When you are participating in a rigorous fitness program, it’s important to know what you need for fitness nutrition. Too often, people start an intense training program, whether it is strength training or endurance training, without proper knowledge of how your body works, how it uses nutrients that are provided, and what nutrients it needs for you to sustain your workouts. What you need to know is how to best replenish the nutrients you are using.
Listed below are all the nutrients your body needs, and the best way to get them while participating in a rigorous fitness program. This way you can continue losing weight, if that’s what you need, create a healthy lifestyle, and minimize the chances of “wiping out” during your training.
Carbohydrates are your first and foremost energy source for strength training or endurance training. Stored as glycogen in the muscles, it is the fuel used to supply energy for short, intense bursts of power and also to maintain the stamina you need for endurance. The harder and longer you work out, the more glycogen your muscles require. Once these stores of glycogen are gone, your energy level will drop and you will run out of fuel to power muscle contractions.
Experts recommend 3.6 grams of carbs per pound of body weight per day. This can vary, depending on the type of workout you do, how many times a week you work out, and the length of your workout. It’s not an exact science, so you’ll need to experiment a little. The quality of your carbs is important. The best sources are fresh fruits and vegetables, whole grains, and legumes.
Protein is the basic material for building muscle. Daily protein recommendations for serious strength athletes are about 0.6 to 0.8 grams per pound of body weight. For endurance athletes, you need about 0.5 to 0.8 grams of protein per pound of body weight during heavy training and 0.36 to 0.5 grams during regular training. The best sources of protein are fish, chicken, turkey, legumes, soy, and eggs. Red meat is fine once in a while.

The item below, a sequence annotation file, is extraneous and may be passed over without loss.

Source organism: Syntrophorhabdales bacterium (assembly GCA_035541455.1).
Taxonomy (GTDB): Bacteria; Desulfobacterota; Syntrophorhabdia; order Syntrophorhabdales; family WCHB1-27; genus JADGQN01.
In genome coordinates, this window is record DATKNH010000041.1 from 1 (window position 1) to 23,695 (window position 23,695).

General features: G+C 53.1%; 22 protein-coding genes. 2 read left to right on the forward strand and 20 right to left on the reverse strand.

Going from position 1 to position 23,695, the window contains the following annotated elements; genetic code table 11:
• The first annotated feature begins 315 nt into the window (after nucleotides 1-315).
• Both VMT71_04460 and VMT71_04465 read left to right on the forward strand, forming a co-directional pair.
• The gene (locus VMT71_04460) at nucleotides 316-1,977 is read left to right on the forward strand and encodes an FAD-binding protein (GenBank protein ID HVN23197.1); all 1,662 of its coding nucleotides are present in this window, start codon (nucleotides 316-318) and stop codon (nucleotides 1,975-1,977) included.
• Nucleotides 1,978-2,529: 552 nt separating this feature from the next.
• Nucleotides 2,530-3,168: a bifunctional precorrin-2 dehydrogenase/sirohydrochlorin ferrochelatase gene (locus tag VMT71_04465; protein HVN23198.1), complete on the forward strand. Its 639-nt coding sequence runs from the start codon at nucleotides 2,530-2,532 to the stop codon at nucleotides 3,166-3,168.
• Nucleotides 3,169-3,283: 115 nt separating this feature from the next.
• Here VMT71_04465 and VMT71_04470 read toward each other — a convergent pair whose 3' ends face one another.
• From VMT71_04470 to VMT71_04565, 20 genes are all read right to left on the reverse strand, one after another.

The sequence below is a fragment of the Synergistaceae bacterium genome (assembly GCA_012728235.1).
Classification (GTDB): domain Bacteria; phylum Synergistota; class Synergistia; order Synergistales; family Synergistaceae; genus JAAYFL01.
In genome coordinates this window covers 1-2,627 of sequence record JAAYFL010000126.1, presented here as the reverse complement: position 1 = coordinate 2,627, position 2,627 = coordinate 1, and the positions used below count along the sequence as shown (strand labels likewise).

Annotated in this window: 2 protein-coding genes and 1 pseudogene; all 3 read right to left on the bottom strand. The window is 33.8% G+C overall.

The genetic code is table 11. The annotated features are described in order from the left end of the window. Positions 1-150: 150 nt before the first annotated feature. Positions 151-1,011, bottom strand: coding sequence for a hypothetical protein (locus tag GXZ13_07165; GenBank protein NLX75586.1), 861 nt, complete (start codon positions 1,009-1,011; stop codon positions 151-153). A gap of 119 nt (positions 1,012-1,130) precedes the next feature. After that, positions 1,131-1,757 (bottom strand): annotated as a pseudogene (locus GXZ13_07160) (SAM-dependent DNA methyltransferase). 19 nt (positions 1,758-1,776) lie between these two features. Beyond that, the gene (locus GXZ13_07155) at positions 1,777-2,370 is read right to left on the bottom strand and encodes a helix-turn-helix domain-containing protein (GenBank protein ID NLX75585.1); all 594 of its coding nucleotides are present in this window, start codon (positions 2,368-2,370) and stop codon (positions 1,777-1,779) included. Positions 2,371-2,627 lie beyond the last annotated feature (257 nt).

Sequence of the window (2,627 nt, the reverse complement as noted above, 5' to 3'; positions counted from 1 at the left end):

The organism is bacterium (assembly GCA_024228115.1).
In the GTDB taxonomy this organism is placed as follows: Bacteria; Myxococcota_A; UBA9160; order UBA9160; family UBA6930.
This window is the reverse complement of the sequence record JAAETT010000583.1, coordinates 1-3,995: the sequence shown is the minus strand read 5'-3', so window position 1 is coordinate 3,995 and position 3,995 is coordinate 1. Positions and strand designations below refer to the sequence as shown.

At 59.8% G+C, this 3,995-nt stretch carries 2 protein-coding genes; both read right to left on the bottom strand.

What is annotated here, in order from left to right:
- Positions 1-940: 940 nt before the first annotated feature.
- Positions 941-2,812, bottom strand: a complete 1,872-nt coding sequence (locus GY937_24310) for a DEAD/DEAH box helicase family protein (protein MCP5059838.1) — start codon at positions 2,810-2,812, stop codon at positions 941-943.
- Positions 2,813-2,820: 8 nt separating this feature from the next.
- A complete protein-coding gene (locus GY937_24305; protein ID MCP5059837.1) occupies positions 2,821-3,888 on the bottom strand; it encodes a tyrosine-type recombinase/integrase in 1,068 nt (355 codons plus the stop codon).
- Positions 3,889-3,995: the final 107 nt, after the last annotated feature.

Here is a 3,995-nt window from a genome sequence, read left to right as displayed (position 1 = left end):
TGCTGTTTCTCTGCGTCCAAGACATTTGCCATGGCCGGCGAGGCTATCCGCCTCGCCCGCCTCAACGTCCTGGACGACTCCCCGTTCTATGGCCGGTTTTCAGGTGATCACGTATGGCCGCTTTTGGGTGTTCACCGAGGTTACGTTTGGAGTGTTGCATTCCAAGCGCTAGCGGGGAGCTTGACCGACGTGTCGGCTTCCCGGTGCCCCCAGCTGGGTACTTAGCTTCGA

Fat is an essential nutrient, however, since many of the foods in the carbohydrates and protein families contain fat, you require a small amount of it to remain healthy. Less than 30% of your total daily calories should come from unsaturated fat, and be sure to make healthy choices like nuts, fish, olive oil, and avacado.
Water and Sports Drinks
In addition to the regular eight glasses of water every day, you need to drink to replace fluids that are lost during exercise. To be confident that you are well hydrated before workouts, drink an 8-oz glass of water every half hour before exercise, starting about 2 hours before the workout. During your workout, drink 4 to 8 ounces every 15 to 20 minutes. After exercise, replace any further fluid losses with 16 ounces of water, or a combination of water and sports drinks. Sports drinks are great for replacing electrolytes, like potassium, that are lost during your workout. The best ones are drinks without artificial flavors and colors. You can also use a sports bar after your workout for a carbohydrate boost. It’s important to get plenty of antioxidants to prevent inflammation and cramping, so take 1,000 mg of vitamin C during the first hour after you finish your workout.
If you approach your workouts sensibly, you will avoid crashing, and you will feel stronger. Good luck!